From a data security point of view, iMessage isn't even particularly good. The lack of documentation on it means that we largely have to take Apple's word that it's secure, and as cryptographer Matthew Green writes, what little we do know suggests a huge number of moving parts – and so a huge amount which can go wrong.

But the important thing is that authorities used to being able to eavesdrop on phone and text conversations with little more than a radio scanner and some software have suddenly had the rug pulled from under them. Apple itself may still have the capability to read iMessages from the middle, since the encryption doesn't appear to be end-to-end – but getting to your conversations now requires the company to play ball.

It's contrasting stories like these which make it hard to generalise about the effects of technology and the internet on, well, anything. In China, the effects of technological centralisation have make clamping down on banned books, perversely, easier; with the App Store the only game in town for iOS apps, the government only has to send one threatening letter to shut down dissent.

And Apple has been learning the hard way that China isn't like its other markets. Erica Ogg writes at GigaOm:

After a two-week sustained campaign conducted by the country’s government-controlled media outlets against Apple’s repair and warranty service for iPhones that painted the company as “arrogant,” Apple took the very unusual step of having Cook apologize in an open letter to Chinese customers.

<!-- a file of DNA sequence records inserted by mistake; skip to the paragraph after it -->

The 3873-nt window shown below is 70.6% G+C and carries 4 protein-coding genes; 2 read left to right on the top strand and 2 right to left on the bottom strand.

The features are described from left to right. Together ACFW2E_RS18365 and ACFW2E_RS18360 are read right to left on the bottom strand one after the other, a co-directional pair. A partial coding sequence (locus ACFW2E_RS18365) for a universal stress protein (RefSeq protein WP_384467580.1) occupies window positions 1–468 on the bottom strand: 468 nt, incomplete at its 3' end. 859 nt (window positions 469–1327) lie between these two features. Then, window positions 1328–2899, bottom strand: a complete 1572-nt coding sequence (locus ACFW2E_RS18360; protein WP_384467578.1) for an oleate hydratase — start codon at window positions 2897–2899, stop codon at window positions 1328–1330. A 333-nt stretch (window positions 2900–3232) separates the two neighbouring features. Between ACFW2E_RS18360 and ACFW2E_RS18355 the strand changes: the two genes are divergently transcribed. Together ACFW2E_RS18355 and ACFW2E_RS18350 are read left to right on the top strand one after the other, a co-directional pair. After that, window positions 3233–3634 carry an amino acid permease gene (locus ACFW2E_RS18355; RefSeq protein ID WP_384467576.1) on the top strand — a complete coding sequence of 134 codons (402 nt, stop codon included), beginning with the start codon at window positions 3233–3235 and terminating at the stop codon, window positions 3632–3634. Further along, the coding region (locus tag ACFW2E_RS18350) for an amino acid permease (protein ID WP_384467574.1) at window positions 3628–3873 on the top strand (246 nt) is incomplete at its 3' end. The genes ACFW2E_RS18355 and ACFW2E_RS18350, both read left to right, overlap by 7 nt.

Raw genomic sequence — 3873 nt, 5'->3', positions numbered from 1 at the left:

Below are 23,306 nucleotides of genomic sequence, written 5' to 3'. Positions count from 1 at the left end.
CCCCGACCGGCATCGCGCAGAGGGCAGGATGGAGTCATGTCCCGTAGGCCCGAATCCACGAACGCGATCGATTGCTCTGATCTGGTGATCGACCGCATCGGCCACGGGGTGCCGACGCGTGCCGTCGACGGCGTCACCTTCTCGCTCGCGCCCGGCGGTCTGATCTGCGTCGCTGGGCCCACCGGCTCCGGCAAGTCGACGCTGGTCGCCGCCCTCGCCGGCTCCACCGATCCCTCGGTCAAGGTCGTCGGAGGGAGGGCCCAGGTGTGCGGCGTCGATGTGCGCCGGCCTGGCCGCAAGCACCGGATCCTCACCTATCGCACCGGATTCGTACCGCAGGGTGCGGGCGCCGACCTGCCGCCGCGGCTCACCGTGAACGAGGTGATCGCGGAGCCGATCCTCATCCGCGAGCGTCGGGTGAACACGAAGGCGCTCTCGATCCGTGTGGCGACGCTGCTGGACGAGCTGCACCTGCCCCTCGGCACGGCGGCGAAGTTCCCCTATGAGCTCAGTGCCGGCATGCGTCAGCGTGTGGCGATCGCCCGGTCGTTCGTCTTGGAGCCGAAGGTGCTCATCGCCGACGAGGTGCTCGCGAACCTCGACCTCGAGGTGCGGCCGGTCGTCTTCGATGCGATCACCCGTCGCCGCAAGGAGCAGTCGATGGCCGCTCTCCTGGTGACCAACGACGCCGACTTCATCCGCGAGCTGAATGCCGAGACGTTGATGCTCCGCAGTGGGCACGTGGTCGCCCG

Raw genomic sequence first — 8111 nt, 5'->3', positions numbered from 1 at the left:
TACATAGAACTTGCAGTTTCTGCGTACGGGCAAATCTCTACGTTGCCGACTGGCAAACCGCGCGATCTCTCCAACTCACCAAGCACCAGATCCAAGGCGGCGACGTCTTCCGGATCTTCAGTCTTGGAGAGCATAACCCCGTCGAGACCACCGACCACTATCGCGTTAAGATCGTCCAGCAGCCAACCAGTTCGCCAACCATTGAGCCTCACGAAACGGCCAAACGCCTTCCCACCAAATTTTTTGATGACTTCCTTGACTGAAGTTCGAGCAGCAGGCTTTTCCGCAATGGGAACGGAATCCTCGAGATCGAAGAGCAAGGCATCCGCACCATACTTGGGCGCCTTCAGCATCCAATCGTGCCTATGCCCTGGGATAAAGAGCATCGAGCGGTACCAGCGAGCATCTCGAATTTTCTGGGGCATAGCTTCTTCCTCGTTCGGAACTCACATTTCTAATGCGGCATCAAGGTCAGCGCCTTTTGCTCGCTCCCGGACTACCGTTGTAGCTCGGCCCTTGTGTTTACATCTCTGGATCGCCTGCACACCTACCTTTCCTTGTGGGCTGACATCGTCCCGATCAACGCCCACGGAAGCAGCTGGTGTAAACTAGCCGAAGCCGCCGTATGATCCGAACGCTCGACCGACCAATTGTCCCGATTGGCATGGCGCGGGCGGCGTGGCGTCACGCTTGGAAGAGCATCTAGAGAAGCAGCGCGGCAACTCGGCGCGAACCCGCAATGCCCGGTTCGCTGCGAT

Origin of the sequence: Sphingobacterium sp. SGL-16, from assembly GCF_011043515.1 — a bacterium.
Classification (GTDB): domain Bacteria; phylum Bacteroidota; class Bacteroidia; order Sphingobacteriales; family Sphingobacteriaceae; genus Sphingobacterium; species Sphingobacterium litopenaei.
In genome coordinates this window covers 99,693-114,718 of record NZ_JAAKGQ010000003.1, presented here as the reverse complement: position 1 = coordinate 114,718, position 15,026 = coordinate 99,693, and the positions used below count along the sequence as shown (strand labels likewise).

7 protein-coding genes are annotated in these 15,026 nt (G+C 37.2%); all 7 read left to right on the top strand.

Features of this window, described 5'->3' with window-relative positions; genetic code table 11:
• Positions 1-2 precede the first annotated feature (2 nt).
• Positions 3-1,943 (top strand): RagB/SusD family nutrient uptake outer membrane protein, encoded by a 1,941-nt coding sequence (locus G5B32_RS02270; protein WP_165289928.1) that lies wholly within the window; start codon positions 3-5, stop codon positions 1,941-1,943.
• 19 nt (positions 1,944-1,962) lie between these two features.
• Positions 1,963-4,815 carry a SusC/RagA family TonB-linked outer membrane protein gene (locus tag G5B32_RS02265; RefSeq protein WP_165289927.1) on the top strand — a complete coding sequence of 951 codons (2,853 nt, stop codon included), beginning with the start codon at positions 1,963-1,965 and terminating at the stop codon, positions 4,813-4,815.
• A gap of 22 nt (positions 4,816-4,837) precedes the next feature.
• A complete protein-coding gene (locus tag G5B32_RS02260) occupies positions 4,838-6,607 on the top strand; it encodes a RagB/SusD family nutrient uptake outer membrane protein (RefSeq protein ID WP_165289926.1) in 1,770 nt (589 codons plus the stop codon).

But even while the company is struggling to please the Chinese government, in rolling out one of the most widely used encryption programs ever, its actions aren't entirely reinforcing the status quo.

Fundamentally, Apple will follow the money. Sometimes, that's good for privacy, freedom and human rights; and sometimes it's not. But what goes for Apple goes just as much for every other tech company. It's that fact which underpins the fallacy of what author Evgeny Morozov describes as "internet centrism" – the result of reifying the Internet and imbuing it with natural tendencies, as though it wasn't just a collection of individuals and companies each using loosely related technologies to do their own things.